Lecture Synopsis

 

Differential Diagnosis of Persistent Pain Following Root Canal Treatment
Speaker: Associate Professor Donald Nixdorf

Synopsis:

Using root canal treatment as a model of surgical pain in humans, this lecture will review the common and uncommon reasons pain persists following root canal treatment. It will also review the diagnostic process, classifi cation of orofacial pain, and highlight the level of evidence related to supporting the ability to accurately categorise patients with orofacial pain complaints.

 

Diagnosing Persistent Non-odontogenic ‘Tooth’ Pain
Speaker: Associate Professor Donald Nixdorf

Synopsis:

The complaint of ‘tooth’ pain is one of the most common reasons why patients seek dental care. While dentists are well equipped to address pain arising from odontogenic etiologies, they are less so when the patient’s complaint of ‘tooth’ pain is not the emanating from the tooth in question - or any tooth at all. This lecture covers the necessary clinical information that needs to be collected to diagnose the majority of non-odontogenic etiologies for pain presenting as emanating from a tooth when the source is not the tooth.

 

How Applicable Are Pragmatic Trials?
Speaker: Associate Professor Donald Nixdorf

Synopsis:

This lecture will review what a pragmatic trial is and what it is not, as well as discuss the advantages and limitations of this approach to addressing research questions.

 

Pragmatic Trials in Pain Research - Discussion of Ongoing National Dental PBRN trials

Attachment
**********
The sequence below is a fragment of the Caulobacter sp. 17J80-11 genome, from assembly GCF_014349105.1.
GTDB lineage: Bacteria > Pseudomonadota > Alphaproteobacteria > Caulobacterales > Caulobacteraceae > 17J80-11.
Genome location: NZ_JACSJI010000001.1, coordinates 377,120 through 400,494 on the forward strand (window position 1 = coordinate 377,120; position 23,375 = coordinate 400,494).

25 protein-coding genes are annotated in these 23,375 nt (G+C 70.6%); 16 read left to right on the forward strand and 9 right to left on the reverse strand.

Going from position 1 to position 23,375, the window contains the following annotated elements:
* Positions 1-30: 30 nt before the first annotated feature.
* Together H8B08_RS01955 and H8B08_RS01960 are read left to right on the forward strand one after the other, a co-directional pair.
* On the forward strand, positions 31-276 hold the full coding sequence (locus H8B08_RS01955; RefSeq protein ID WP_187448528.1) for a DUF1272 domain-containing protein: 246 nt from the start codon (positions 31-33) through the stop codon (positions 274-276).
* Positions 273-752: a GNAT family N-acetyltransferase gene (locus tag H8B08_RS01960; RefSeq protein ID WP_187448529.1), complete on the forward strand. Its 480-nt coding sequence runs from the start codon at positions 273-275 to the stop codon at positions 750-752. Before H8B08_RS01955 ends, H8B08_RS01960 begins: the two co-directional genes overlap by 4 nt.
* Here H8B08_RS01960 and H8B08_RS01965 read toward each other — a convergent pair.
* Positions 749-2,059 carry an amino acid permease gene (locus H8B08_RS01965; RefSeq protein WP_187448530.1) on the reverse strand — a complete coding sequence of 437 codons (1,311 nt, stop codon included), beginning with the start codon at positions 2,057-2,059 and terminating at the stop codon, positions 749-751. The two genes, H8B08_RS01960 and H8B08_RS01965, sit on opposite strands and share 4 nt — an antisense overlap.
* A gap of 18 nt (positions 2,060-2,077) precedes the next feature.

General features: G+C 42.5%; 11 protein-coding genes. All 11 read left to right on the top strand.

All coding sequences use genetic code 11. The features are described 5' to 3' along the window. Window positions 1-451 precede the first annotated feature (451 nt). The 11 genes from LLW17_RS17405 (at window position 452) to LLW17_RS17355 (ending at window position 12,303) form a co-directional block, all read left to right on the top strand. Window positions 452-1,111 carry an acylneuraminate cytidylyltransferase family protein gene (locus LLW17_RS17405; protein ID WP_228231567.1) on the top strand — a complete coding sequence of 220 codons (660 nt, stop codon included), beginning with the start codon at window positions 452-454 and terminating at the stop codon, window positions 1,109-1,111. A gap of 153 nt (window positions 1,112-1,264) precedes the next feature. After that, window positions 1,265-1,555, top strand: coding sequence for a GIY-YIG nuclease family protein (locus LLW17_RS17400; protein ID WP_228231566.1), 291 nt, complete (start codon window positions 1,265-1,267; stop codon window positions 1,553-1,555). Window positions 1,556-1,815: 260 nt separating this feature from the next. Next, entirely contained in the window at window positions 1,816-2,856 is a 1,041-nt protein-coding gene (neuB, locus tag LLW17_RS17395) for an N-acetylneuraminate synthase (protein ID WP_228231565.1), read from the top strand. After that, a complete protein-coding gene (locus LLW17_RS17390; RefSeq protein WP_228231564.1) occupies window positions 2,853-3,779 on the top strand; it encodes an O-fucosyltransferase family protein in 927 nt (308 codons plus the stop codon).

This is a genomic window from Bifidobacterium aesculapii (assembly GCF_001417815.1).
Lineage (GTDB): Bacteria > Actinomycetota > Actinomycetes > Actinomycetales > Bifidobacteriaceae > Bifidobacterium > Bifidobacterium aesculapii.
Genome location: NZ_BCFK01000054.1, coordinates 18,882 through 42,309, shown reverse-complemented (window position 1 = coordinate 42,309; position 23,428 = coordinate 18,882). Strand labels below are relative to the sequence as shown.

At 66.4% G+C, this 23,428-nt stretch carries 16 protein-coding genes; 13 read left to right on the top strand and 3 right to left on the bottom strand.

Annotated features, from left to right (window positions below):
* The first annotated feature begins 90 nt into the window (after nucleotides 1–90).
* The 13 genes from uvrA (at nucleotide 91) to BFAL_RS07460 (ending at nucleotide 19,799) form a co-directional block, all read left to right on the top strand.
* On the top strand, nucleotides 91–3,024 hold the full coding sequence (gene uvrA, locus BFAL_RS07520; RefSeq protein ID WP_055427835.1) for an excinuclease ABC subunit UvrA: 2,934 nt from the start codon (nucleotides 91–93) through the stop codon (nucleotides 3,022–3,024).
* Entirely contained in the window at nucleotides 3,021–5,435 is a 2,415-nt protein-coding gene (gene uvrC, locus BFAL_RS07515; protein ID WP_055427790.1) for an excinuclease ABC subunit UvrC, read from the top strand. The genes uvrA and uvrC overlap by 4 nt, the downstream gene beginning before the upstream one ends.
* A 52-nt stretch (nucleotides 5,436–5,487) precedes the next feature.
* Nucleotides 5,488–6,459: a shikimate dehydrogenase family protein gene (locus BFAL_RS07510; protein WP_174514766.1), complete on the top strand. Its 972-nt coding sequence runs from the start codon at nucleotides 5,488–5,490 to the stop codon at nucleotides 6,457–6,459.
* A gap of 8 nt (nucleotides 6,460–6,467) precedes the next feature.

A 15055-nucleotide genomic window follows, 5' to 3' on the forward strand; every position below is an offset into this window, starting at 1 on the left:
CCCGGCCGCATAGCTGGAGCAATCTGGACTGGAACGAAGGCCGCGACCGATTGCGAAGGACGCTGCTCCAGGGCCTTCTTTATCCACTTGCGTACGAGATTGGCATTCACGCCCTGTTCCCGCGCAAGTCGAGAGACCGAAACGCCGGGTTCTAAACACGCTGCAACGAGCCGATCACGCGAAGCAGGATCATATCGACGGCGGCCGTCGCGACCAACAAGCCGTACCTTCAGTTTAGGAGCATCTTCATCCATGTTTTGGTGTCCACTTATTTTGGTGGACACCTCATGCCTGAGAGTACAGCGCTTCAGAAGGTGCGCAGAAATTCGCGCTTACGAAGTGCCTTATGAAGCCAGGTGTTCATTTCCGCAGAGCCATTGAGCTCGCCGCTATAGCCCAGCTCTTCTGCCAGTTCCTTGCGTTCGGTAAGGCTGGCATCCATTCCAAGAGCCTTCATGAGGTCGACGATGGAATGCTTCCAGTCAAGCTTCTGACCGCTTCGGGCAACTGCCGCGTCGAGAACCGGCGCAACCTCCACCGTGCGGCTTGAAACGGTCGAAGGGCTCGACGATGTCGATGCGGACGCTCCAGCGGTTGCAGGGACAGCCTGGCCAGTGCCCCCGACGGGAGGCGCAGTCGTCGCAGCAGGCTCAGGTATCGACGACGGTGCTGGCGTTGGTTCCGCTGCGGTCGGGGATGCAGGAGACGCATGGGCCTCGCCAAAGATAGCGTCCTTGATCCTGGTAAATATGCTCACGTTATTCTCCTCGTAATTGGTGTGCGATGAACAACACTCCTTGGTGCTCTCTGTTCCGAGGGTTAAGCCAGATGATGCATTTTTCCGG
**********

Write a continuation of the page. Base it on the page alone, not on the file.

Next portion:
Speaker: Associate Professor Donald Nixdorf

Synopsis:

Following the previous presentation on the topic of pragmatic trials, this lecture will dive deeper into the topic with an emphasis of how previous trials inform the development of future trials. Also, this lecture will detail an ongoing study assessing pain following root canal treatment and report on emerging data from that trial.

 

Individualising Care to Optimise Outcomes for Patients with Chronic Orofacial Pain
Speaker: Associate Professor Donald Nixdorf

Synopsis:

In an eff ort to tie all the topics presented together, this lecture will stress the connection between diagnosis, as well as contributing factors, and treatment outcomes. It will include examples from clinic practice and research trials to elaborate on how this may be put into action within regular practice.


Temporomandibular Disorder and Chronic Overlapping Pain Conditions
Speaker: Dr Tan Hee Hon

Synopsis:

Temporomandibular Disorders (TMD) is a group of Musculoskeletal Painful Conditions that affect the Stomatognathic System. Often patients who suff er from TMD are affected by other chronic painful conditions. The understanding of the inter-relationships of these painful conditions can aff ect our management of Temporomandibular Disorders in the dental practice. The comprehension of Temporomandibular Disorders will allow a better understanding of Chronic Pain.


Chronic Pain as a Disease Entity and Not a Symptom
Speaker: Dr James Tan Wen Tien

Synopsis: